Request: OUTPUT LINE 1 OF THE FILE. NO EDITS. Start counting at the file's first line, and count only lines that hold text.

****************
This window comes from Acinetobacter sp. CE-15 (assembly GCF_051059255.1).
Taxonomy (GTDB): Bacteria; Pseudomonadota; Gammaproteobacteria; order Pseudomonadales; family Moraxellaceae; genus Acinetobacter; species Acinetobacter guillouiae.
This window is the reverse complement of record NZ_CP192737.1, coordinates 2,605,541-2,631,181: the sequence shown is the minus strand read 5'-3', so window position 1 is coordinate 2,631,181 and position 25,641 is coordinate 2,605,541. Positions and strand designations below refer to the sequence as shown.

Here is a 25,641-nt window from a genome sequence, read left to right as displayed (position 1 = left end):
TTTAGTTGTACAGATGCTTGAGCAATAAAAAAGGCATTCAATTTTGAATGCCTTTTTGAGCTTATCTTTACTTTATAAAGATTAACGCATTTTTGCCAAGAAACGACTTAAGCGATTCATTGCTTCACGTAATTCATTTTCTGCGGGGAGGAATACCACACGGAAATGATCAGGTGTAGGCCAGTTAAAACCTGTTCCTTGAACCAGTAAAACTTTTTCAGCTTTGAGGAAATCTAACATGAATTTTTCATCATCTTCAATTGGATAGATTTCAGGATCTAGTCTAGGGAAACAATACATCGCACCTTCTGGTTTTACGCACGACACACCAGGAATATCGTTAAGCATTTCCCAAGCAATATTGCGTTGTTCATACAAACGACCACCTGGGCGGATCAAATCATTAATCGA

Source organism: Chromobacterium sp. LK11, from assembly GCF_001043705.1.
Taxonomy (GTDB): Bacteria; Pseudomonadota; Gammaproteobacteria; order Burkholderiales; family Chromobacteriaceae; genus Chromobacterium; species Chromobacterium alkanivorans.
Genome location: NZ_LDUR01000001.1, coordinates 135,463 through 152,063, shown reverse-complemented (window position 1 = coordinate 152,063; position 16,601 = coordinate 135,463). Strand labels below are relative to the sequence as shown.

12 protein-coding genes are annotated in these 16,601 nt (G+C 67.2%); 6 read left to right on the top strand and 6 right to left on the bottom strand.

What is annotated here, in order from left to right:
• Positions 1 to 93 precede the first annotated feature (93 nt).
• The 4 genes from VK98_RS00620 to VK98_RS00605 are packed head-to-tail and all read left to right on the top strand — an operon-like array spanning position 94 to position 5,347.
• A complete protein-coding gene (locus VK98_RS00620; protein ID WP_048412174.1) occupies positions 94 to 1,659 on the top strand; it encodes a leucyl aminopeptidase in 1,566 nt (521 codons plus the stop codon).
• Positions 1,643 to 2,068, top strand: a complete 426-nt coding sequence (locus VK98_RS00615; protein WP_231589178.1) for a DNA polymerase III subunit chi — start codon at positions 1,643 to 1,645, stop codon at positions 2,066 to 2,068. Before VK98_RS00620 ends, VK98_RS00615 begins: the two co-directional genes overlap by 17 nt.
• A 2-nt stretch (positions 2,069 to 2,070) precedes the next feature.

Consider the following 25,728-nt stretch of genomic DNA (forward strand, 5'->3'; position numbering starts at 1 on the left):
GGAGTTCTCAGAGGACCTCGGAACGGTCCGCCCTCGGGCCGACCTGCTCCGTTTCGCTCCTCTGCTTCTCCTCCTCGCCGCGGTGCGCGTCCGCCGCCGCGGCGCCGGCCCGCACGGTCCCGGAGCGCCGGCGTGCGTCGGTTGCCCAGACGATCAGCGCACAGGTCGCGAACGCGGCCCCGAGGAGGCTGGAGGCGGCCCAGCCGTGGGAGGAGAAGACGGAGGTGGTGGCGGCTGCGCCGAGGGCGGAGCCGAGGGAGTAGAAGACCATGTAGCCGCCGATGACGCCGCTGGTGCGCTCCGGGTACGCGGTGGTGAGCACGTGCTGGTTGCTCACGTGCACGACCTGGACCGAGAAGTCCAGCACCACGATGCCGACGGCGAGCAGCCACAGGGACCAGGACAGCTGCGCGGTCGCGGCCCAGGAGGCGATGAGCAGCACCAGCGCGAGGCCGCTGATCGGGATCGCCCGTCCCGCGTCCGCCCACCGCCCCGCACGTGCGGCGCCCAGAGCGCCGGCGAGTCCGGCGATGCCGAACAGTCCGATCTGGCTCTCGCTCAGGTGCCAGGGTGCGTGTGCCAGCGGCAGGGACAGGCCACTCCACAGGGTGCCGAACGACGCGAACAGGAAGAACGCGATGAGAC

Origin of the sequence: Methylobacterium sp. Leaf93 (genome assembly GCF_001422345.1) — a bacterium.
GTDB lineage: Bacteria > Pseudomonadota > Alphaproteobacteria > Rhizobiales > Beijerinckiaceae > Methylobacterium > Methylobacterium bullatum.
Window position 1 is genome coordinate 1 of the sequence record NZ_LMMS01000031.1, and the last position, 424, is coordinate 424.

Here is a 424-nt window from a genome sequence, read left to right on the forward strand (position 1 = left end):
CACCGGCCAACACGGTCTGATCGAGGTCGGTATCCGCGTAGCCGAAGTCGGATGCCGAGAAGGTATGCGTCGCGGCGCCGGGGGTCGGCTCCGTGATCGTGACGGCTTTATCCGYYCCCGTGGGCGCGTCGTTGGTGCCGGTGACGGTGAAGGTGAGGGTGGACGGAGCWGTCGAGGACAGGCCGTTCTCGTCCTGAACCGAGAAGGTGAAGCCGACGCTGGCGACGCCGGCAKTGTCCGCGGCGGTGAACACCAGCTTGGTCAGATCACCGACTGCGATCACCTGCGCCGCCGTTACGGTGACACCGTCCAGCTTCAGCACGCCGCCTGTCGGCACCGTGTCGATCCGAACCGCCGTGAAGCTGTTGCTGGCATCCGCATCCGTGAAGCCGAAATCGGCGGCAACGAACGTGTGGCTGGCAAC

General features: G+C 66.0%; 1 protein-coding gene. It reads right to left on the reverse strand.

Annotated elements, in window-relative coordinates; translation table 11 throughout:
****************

This window comes from Acinetobacter sp. CE-15 (assembly GCF_051059255.1).